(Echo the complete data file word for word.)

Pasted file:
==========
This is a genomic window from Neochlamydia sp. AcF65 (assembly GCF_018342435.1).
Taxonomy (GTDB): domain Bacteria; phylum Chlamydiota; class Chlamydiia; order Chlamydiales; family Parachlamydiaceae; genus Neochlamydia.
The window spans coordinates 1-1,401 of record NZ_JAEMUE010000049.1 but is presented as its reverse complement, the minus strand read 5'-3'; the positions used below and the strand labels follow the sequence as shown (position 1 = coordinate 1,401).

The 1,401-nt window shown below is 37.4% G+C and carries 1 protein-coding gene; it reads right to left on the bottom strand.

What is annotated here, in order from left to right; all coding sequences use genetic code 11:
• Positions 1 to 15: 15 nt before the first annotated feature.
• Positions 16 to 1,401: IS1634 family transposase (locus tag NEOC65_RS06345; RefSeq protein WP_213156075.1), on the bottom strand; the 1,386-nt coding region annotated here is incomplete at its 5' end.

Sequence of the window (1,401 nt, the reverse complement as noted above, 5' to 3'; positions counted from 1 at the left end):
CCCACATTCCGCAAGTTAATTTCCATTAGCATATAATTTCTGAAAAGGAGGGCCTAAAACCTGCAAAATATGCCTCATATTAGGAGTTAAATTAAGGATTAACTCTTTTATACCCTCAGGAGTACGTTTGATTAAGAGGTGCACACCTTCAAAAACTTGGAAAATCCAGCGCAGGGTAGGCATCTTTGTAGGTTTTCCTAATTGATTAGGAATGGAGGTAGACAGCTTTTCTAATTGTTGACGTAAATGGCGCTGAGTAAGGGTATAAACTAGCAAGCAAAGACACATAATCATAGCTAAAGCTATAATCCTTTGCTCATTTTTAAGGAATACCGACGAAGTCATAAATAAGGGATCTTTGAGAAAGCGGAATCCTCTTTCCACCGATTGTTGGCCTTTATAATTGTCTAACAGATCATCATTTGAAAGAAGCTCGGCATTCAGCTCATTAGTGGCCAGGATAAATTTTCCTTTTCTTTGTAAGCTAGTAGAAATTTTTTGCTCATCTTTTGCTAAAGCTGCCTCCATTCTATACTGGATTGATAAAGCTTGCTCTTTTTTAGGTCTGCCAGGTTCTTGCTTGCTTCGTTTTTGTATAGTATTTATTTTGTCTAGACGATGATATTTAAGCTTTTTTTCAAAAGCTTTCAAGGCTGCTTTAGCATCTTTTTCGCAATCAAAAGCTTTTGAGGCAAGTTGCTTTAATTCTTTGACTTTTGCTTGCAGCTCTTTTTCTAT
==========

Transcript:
This is a genomic window from Neochlamydia sp. AcF65 (assembly GCF_018342435.1).
Taxonomy (GTDB): domain Bacteria; phylum Chlamydiota; class Chlamydiia; order Chlamydiales; family Parachlamydiaceae; genus Neochlamydia.
The window spans coordinates 1-1,401 of record NZ_JAEMUE010000049.1 but is presented as its reverse complement, the minus strand read 5'-3'; the positions used below and the strand labels follow the sequence as shown (position 1 = coordinate 1,401).

The 1,401-nt window shown below is 37.4% G+C and carries 1 protein-coding gene; it reads right to left on the bottom strand.

What is annotated here, in order from left to right; all coding sequences use genetic code 11:
• Positions 1 to 15: 15 nt before the first annotated feature.
• Positions 16 to 1,401: IS1634 family transposase (locus tag NEOC65_RS06345; RefSeq protein WP_213156075.1), on the bottom strand; the 1,386-nt coding region annotated here is incomplete at its 5' end.

Sequence of the window (1,401 nt, the reverse complement as noted above, 5' to 3'; positions counted from 1 at the left end):
CCCACATTCCGCAAGTTAATTTCCATTAGCATATAATTTCTGAAAAGGAGGGCCTAAAACCTGCAAAATATGCCTCATATTAGGAGTTAAATTAAGGATTAACTCTTTTATACCCTCAGGAGTACGTTTGATTAAGAGGTGCACACCTTCAAAAACTTGGAAAATCCAGCGCAGGGTAGGCATCTTTGTAGGTTTTCCTAATTGATTAGGAATGGAGGTAGACAGCTTTTCTAATTGTTGACGTAAATGGCGCTGAGTAAGGGTATAAACTAGCAAGCAAAGACACATAATCATAGCTAAAGCTATAATCCTTTGCTCATTTTTAAGGAATACCGACGAAGTCATAAATAAGGGATCTTTGAGAAAGCGGAATCCTCTTTCCACCGATTGTTGGCCTTTATAATTGTCTAACAGATCATCATTTGAAAGAAGCTCGGCATTCAGCTCATTAGTGGCCAGGATAAATTTTCCTTTTCTTTGTAAGCTAGTAGAAATTTTTTGCTCATCTTTTGCTAAAGCTGCCTCCATTCTATACTGGATTGATAAAGCTTGCTCTTTTTTAGGTCTGCCAGGTTCTTGCTTGCTTCGTTTTTGTATAGTATTTATTTTGTCTAGACGATGATATTTAAGCTTTTTTTCAAAAGCTTTCAAGGCTGCTTTAGCATCTTTTTCGCAATCAAAAGCTTTTGAGGCAAGTTGCTTTAATTCTTTGACTTTTGCTTGCAGCTCTTTTTCTAT